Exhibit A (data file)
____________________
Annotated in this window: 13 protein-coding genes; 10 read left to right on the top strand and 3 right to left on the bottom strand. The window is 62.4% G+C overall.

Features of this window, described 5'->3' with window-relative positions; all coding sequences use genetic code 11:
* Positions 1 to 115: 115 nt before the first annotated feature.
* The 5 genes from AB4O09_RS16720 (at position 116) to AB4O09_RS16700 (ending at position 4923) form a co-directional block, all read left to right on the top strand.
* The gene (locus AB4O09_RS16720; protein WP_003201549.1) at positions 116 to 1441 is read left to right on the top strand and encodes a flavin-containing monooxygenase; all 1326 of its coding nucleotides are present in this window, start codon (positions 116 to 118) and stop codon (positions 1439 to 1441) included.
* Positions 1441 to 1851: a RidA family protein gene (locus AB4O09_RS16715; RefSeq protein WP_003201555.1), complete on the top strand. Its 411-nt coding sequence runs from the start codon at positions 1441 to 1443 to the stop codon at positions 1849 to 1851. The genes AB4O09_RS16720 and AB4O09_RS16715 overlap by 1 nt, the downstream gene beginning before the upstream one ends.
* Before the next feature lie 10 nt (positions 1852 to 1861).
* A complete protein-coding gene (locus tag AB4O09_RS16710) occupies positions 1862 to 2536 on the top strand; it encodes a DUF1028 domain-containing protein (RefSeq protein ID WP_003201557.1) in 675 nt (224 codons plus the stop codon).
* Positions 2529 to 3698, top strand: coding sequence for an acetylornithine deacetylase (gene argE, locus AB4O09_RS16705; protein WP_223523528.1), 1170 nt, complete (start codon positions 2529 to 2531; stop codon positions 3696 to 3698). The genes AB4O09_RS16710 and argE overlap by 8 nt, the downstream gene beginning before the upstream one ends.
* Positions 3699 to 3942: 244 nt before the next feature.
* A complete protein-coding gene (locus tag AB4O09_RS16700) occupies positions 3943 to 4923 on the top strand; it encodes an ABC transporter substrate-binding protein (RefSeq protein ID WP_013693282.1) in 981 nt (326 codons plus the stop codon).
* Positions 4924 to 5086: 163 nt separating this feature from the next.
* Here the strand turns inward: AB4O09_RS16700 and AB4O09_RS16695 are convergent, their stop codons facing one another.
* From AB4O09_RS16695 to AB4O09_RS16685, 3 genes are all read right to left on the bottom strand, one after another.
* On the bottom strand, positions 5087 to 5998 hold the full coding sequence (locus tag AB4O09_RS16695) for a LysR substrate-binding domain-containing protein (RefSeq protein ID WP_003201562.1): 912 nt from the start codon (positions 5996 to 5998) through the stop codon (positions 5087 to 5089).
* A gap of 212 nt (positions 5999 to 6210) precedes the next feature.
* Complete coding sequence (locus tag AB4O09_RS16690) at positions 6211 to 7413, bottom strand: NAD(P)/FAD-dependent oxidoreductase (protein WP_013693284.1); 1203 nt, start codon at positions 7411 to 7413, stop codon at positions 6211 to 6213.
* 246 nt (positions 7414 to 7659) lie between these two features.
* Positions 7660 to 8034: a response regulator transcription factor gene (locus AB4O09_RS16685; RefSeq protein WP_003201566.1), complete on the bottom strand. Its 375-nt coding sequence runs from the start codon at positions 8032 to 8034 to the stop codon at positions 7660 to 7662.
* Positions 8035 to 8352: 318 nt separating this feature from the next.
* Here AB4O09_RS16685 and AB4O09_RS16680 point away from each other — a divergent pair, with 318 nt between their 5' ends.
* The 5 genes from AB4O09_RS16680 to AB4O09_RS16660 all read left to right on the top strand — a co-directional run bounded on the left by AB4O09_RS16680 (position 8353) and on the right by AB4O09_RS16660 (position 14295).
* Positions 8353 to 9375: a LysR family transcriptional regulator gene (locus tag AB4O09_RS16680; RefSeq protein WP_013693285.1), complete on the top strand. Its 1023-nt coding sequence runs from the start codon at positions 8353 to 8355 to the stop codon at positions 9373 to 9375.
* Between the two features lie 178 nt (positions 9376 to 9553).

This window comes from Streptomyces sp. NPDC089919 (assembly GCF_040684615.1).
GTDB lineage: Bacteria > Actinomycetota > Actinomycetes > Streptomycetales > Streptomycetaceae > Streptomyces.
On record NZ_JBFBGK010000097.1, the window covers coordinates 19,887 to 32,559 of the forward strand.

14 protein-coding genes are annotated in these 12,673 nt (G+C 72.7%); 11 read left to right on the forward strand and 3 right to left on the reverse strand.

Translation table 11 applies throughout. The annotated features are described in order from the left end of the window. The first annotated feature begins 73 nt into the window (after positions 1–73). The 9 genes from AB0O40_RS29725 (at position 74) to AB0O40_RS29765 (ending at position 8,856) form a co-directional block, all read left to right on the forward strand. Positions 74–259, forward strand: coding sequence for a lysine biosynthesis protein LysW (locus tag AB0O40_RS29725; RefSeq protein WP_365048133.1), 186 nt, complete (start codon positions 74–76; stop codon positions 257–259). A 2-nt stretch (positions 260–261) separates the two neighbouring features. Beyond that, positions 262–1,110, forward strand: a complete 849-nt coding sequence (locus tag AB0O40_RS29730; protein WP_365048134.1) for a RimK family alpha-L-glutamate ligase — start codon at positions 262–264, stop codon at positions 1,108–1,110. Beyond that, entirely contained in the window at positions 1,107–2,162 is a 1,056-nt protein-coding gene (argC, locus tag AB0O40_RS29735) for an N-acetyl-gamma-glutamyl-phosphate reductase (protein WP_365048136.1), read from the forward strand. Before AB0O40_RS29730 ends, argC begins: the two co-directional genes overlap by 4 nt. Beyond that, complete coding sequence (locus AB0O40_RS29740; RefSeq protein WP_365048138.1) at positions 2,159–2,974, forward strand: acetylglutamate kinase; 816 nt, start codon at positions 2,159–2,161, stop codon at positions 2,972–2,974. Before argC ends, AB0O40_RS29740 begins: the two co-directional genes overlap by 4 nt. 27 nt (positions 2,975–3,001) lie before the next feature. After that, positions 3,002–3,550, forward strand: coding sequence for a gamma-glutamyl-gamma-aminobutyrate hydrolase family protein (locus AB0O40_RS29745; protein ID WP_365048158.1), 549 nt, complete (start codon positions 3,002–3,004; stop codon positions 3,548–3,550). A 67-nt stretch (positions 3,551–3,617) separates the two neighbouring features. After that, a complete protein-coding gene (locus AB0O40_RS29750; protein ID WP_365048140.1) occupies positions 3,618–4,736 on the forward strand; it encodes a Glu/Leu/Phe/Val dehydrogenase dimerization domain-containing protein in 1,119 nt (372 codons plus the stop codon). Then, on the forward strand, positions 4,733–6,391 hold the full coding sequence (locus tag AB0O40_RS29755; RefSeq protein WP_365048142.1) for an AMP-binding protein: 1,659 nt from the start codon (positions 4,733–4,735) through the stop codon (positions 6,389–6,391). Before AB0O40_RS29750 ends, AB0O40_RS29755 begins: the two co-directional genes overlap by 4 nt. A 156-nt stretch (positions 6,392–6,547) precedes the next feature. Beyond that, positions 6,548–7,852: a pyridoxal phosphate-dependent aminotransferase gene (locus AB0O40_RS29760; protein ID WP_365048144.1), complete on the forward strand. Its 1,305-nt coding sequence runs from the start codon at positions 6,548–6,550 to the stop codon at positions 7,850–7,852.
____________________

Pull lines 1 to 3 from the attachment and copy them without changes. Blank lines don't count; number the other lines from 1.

Annotated in this window: 13 protein-coding genes; 10 read left to right on the top strand and 3 right to left on the bottom strand. The window is 62.4% G+C overall.

Features of this window, described 5'->3' with window-relative positions; all coding sequences use genetic code 11:
* Positions 1 to 115: 115 nt before the first annotated feature.